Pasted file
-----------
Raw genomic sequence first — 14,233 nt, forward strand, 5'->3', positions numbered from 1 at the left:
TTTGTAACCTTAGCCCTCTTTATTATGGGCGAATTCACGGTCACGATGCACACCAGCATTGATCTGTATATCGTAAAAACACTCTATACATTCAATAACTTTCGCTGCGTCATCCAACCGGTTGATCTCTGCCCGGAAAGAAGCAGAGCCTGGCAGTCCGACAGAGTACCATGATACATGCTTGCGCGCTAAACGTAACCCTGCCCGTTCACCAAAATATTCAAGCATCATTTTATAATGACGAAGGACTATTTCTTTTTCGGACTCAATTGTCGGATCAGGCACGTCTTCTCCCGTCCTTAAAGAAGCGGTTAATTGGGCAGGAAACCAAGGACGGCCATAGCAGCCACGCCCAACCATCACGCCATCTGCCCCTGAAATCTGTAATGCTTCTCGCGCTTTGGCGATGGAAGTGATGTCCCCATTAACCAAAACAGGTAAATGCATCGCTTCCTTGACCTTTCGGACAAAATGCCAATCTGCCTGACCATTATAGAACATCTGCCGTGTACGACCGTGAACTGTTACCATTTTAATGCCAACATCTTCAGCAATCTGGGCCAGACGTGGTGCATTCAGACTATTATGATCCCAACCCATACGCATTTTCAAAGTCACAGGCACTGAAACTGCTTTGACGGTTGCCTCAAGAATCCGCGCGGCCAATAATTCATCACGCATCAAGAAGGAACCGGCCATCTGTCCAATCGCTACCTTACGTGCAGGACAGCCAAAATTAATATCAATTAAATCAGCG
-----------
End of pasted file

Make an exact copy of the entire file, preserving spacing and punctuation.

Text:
Raw genomic sequence first — 14,233 nt, forward strand, 5'->3', positions numbered from 1 at the left:
TTTGTAACCTTAGCCCTCTTTATTATGGGCGAATTCACGGTCACGATGCACACCAGCATTGATCTGTATATCGTAAAAACACTCTATACATTCAATAACTTTCGCTGCGTCATCCAACCGGTTGATCTCTGCCCGGAAAGAAGCAGAGCCTGGCAGTCCGACAGAGTACCATGATACATGCTTGCGCGCTAAACGTAACCCTGCCCGTTCACCAAAATATTCAAGCATCATTTTATAATGACGAAGGACTATTTCTTTTTCGGACTCAATTGTCGGATCAGGCACGTCTTCTCCCGTCCTTAAAGAAGCGGTTAATTGGGCAGGAAACCAAGGACGGCCATAGCAGCCACGCCCAACCATCACGCCATCTGCCCCTGAAATCTGTAATGCTTCTCGCGCTTTGGCGATGGAAGTGATGTCCCCATTAACCAAAACAGGTAAATGCATCGCTTCCTTGACCTTTCGGACAAAATGCCAATCTGCCTGACCATTATAGAACATCTGCCGTGTACGACCGTGAACTGTTACCATTTTAATGCCAACATCTTCAGCAATCTGGGCCAGACGTGGTGCATTCAGACTATTATGATCCCAACCCATACGCATTTTCAAAGTCACAGGCACTGAAACTGCTTTGACGGTTGCCTCAAGAATCCGCGCGGCCAATAATTCATCACGCATCAAGAAGGAACCGGCCATCTGTCCAATCGCTACCTTACGTGCAGGACAGCCAAAATTAATATCAATTAAATCAGCG